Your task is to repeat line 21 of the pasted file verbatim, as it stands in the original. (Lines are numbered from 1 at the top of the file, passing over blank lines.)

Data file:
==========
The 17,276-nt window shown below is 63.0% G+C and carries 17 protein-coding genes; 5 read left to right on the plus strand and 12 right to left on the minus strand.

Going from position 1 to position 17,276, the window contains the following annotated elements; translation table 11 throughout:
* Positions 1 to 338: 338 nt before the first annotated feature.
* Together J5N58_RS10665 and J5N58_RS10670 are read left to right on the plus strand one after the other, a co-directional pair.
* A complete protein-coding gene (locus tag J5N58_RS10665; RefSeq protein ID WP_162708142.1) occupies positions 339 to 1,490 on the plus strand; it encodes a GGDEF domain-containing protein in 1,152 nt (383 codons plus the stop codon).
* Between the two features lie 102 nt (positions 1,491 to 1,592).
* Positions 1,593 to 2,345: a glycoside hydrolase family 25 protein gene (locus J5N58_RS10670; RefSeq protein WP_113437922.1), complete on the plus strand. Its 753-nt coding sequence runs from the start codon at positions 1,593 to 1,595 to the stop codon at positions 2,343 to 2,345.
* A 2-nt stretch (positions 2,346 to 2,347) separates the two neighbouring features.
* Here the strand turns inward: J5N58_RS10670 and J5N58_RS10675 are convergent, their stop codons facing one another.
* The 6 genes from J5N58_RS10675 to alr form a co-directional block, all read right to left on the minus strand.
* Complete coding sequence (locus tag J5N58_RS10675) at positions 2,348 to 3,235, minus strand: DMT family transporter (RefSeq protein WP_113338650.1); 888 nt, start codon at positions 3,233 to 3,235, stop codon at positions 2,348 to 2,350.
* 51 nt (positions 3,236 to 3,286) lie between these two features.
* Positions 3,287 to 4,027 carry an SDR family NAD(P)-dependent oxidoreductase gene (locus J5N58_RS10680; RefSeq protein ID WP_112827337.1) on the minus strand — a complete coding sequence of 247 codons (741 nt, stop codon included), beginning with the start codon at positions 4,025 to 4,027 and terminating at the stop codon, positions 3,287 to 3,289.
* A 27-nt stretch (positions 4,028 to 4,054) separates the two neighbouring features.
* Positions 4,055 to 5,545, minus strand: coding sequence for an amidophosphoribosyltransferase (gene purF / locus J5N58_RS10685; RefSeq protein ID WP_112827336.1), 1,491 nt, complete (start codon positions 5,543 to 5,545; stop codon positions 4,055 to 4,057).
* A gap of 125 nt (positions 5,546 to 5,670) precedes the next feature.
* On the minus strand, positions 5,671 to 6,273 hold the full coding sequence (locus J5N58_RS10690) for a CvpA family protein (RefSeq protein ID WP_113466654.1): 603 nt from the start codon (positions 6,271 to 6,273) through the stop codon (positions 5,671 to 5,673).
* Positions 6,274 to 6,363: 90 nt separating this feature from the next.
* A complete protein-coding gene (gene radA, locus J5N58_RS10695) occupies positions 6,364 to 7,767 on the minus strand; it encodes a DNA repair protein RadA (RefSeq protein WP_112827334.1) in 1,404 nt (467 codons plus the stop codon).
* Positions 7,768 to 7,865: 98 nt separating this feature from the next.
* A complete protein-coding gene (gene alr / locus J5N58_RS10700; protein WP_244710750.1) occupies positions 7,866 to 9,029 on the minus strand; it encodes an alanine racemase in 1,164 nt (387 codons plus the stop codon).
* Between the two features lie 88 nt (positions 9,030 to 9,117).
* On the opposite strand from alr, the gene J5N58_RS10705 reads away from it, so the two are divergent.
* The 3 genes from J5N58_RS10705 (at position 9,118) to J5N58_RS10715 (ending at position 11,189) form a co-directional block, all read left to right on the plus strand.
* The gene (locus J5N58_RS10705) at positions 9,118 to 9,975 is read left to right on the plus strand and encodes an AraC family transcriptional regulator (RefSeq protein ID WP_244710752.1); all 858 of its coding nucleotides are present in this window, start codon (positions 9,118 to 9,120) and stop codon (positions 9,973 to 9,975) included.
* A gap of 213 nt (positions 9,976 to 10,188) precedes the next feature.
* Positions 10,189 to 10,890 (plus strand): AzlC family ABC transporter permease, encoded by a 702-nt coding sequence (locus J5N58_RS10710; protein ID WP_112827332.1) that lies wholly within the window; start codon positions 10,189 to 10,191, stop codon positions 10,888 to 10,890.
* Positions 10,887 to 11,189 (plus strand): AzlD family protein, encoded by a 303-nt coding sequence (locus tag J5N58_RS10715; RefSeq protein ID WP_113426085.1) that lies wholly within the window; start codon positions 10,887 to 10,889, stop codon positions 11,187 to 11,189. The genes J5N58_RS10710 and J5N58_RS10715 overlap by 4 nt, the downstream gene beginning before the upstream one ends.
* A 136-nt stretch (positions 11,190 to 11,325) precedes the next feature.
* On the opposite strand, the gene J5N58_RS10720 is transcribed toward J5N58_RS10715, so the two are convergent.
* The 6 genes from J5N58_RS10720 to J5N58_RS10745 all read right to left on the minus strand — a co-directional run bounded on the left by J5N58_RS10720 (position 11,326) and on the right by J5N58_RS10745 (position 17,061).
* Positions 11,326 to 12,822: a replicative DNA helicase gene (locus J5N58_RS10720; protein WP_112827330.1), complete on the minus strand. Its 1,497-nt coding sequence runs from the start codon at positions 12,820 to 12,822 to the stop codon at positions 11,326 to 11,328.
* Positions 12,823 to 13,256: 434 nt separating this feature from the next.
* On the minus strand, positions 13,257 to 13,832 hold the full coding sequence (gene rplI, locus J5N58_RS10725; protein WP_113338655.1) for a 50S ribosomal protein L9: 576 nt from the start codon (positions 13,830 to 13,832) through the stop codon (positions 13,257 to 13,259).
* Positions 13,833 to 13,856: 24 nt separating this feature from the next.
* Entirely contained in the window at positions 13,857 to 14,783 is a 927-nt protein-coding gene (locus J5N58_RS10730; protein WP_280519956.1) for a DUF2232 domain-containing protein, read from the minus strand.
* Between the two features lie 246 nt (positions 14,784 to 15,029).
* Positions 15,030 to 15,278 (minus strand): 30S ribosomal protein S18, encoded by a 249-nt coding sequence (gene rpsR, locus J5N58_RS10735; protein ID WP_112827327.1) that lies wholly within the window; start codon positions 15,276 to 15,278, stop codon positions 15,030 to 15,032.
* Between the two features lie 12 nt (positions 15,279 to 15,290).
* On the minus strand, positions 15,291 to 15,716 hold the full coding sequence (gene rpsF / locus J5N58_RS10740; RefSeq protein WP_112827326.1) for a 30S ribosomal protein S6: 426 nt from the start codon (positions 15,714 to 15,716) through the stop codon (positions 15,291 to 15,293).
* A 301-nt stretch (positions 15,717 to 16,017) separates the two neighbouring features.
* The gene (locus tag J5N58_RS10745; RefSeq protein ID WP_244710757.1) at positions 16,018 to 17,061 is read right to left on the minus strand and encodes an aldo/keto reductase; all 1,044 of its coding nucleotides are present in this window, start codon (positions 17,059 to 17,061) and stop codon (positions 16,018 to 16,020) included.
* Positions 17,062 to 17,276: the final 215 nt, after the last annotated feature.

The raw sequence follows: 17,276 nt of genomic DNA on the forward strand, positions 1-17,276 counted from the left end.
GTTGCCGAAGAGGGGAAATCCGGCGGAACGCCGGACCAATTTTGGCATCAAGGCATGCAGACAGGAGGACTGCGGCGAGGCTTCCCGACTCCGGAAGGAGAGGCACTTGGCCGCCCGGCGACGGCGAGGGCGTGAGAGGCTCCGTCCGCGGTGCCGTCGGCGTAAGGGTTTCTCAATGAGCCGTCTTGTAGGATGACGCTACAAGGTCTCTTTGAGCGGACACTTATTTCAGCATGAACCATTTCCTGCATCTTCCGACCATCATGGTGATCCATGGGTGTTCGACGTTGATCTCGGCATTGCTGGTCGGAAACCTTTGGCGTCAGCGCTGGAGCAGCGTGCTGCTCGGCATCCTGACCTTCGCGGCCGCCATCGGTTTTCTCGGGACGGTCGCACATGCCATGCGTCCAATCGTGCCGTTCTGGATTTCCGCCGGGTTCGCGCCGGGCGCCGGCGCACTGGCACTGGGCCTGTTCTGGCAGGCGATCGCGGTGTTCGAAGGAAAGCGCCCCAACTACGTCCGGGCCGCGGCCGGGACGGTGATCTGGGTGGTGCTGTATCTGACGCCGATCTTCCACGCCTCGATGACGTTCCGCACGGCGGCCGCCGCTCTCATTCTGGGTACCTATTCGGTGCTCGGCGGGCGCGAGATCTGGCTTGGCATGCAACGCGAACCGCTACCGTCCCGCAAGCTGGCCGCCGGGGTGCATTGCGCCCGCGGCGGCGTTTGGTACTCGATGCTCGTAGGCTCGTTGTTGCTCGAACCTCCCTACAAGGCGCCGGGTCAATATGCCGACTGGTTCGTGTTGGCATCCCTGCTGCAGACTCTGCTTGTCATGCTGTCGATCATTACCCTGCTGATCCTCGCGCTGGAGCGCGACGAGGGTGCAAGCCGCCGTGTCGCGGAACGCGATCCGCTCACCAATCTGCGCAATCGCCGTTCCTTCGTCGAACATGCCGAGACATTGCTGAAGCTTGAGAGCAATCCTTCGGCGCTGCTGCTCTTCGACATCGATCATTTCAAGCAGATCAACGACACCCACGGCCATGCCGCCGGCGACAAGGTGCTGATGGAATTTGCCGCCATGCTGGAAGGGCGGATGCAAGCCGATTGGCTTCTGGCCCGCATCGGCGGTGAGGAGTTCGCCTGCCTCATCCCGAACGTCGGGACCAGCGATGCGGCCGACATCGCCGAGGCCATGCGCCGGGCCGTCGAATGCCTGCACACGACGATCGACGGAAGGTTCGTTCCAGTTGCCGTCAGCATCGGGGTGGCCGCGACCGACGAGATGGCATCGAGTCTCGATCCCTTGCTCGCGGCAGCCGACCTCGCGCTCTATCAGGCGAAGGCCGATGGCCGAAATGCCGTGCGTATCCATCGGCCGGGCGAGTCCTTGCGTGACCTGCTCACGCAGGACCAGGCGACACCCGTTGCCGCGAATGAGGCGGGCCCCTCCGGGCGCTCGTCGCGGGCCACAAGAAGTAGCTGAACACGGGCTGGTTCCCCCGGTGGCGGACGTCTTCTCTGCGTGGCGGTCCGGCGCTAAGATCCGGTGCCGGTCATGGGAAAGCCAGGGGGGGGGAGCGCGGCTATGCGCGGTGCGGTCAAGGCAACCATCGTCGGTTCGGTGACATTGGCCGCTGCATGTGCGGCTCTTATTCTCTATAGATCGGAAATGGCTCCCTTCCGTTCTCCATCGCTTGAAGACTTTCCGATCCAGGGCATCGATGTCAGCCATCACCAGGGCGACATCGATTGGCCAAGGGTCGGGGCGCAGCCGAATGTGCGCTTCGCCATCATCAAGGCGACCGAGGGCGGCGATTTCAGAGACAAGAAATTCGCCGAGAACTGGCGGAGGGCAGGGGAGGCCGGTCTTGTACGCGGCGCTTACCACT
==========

* A complete protein-coding gene (gene alr / locus J5N58_RS10700; protein WP_244710750.1) occupies positions 7,866 to 9,029 on the minus strand; it encodes an alanine racemase in 1,164 nt (387 codons plus the stop codon).